Feb 22, 2020

Real-Time 3D Vector Graphics with Python

I used to program real-time graphics demos on the Commodore Amiga at the end of the 1980's and the beginning of the 1990's. The programming language of choice at the time was assembly, a.k.a. machine language, to be able to squeeze everything possible (and then some) out of the hardware.

Now, some 30 years later, I wanted to learn Python, perhaps to read data from files and perform some math operations on it. In need of a fun project to help me get a decent start, I decided to try and replicate what I did back then with assembly. Using a high-level, run-time interpreted language like Python adds a lot of overhead compared to executing assembly, and so does Windows in the background. On the other hand, my ~4 year old laptop has a 2.6Ghz 64-bit Intel i7 with four cores, 16GB RAM and a graphics card, while the Amiga 1000 had a 7.09Mhz 16/32-bit Motorola 68000, 512kB RAM and some co-processors. The i7 has more L2 cache memory than the Amiga (no cache whatsoever) has total RAM. According to the famous Moore's law (loosely interpreted) I might have to the tune of 30 000 times more computing power!

Sample of  (my) MC68000 assembly source code (1991).

So, this is where I took my inspiration: The 3D vector world I programmed for the demo Sound Vision, released by our group Reflect at the very first Assembly Demo Party in Kauniainen, Finland, in July 1992. (We finished 1st in the demo competition. Assembly is still very active, but nowadays more about gaming.) Some vector world routines had of course been presented earlier, but this was the first one with a moving light source and real time calculated shadows.

This blog is partly about how to do this with Python, and partly about how this was done 30 years ago ("old school" a.k.a. "oldskool") with assembly on the Amiga.

The whole demo, as a video, can be found at e.g. Assembly Archive. The part above I actually captured running an Amiga emulator on my laptop (WinUAE) with an original disk image of the demo, which is less than 880 kB including all the code, music, and graphics!  The Amiga (original chip set) was capable of 352 x 288 pixel resolution in 32 colors and basically there was so much happening in this part (considering the resources) that the frame rate (pictures per second) is at times as low as 12-15 - hence, it does look somewhat jerky.  

So, how to go about it with Python? First, I installed Anaconda on my laptop, and started Spyder. Quickly I found out that I needed a real-time graphics package, so I installed Pygame. Pygame can be used to set up a screen or a window, and to draw on it - something that was handled by the Copper and the Blitter co-processors in the Amiga, respectively. Also, a number of other - more standard - packages like math and numpy came in handy.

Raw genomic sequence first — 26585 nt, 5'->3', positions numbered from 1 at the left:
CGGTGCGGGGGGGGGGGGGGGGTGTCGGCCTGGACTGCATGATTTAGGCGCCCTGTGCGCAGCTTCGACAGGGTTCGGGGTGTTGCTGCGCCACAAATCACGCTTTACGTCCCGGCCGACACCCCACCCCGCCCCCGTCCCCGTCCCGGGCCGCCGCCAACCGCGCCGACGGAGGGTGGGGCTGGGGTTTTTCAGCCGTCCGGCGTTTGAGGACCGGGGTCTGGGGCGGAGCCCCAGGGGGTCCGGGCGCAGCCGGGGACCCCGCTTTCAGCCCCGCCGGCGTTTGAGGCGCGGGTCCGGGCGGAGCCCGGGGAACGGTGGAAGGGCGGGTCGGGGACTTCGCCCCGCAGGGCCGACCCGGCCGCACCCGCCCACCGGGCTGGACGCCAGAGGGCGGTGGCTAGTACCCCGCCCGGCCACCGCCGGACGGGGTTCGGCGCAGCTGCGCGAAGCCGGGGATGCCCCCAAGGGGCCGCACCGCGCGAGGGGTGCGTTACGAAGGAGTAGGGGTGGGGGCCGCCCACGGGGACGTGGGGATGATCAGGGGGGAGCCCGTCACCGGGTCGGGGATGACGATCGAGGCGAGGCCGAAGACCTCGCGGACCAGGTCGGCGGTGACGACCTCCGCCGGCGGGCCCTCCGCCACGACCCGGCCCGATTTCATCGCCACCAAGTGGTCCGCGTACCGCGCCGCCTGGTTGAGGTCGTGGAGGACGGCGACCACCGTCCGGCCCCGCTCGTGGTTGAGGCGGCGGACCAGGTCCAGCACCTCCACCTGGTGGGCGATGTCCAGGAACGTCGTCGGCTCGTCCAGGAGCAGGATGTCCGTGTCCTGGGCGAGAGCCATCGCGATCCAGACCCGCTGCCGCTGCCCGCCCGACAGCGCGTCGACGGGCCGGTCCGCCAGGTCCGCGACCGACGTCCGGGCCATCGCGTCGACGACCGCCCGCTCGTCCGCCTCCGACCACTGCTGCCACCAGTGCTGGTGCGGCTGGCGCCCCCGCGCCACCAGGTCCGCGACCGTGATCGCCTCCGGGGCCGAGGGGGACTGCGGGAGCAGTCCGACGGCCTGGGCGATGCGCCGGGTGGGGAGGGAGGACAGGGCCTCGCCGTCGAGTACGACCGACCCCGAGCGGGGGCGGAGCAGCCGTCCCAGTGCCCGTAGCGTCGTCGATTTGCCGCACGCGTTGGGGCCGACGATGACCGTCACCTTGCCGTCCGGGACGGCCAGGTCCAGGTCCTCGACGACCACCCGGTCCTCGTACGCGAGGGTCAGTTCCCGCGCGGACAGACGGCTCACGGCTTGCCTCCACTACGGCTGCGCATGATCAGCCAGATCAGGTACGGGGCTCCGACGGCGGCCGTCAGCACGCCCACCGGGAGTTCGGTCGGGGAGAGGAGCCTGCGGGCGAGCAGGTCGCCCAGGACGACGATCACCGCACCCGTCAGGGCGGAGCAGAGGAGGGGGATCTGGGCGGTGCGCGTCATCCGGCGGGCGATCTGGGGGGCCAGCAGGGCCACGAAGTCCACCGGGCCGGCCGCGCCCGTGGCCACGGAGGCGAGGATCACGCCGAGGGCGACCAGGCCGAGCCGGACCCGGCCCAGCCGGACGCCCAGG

Setting up an Amiga demo

The Amiga had 512kB of "chip" RAM, ie. memory available for program code and usable to the graphics and sound co-processors. The separate ROM (read-only memory) contained the BIOS; in my Amiga 1000 even this had to be loaded from a "kickstart" disk at startup. A track loaded demo ("trackmo") would boot from a disk and then run the first 1kB stored on that disk (the "bootblock"). Basically, you could have your own code there then using the disk drive hardware directly to proceed - asking it to load "tracks" from the disk directly to memory. The Amiga OS was not needed for anything. No libraries, drivers etc., but accessing the hardware registers directly.

So once you had loaded some music, perhaps graphics like a font for a "scroller", and your actual program code, then what? The first thing to do with the demo code was to take hold of system interruptions (these "interrupt" the currently running code and give the CPU temporarily for some other code to use) and create a "copper list". The copper list would tell the Copper co-processor where the bitplanes to be shown on screen are located, how the colours (up to 32) are defined, and some other graphics related settings. Then, kick off with the music and start drawing on the screen! For the drawing operations the Blitter would be used. According to the manual, the Blitter is "the high speed line drawing and block movement component of the system" and able to clear, copy and fill areas, and to draw lines. So, to create a simple text scroller, first find the location of the first letter of your scroller text, and copy the picture of that letter to the rightmost edge of your screen. Then, in the next frame, move the screen image some bits to the left. Once the whole letter has been moved enough times, there's room for the next letter, etc. See this tutorial for an example!

More on demo programming:
    Crash Course to Amiga Assembly Programming
    Coder Aid
    Amiga Hardware Programming (video)